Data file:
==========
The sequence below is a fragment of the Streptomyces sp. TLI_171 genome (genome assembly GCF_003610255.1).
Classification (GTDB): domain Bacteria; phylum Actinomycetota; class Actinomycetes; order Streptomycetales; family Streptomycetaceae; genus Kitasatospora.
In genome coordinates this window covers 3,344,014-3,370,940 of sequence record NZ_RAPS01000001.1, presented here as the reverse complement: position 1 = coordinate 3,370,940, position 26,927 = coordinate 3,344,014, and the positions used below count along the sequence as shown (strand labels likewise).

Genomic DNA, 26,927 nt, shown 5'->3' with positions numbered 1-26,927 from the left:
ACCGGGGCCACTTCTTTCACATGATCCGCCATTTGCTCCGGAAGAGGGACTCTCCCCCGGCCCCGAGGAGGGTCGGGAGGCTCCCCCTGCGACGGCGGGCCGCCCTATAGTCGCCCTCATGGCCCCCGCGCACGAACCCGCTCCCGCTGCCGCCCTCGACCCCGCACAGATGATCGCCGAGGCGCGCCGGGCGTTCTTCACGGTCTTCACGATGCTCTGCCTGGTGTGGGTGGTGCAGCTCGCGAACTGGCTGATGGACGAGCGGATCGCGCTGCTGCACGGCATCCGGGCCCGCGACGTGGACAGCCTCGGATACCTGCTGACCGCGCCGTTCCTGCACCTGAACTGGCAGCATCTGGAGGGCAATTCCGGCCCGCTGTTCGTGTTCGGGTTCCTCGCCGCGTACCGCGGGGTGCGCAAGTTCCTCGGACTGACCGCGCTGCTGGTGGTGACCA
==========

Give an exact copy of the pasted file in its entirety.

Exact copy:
The sequence below is a fragment of the Streptomyces sp. TLI_171 genome (genome assembly GCF_003610255.1).
Classification (GTDB): domain Bacteria; phylum Actinomycetota; class Actinomycetes; order Streptomycetales; family Streptomycetaceae; genus Kitasatospora.
In genome coordinates this window covers 3,344,014-3,370,940 of sequence record NZ_RAPS01000001.1, presented here as the reverse complement: position 1 = coordinate 3,370,940, position 26,927 = coordinate 3,344,014, and the positions used below count along the sequence as shown (strand labels likewise).

Genomic DNA, 26,927 nt, shown 5'->3' with positions numbered 1-26,927 from the left:
ACCGGGGCCACTTCTTTCACATGATCCGCCATTTGCTCCGGAAGAGGGACTCTCCCCCGGCCCCGAGGAGGGTCGGGAGGCTCCCCCTGCGACGGCGGGCCGCCCTATAGTCGCCCTCATGGCCCCCGCGCACGAACCCGCTCCCGCTGCCGCCCTCGACCCCGCACAGATGATCGCCGAGGCGCGCCGGGCGTTCTTCACGGTCTTCACGATGCTCTGCCTGGTGTGGGTGGTGCAGCTCGCGAACTGGCTGATGGACGAGCGGATCGCGCTGCTGCACGGCATCCGGGCCCGCGACGTGGACAGCCTCGGATACCTGCTGACCGCGCCGTTCCTGCACCTGAACTGGCAGCATCTGGAGGGCAATTCCGGCCCGCTGTTCGTGTTCGGGTTCCTCGCCGCGTACCGCGGGGTGCGCAAGTTCCTCGGACTGACCGCGCTGCTGGTGGTGACCA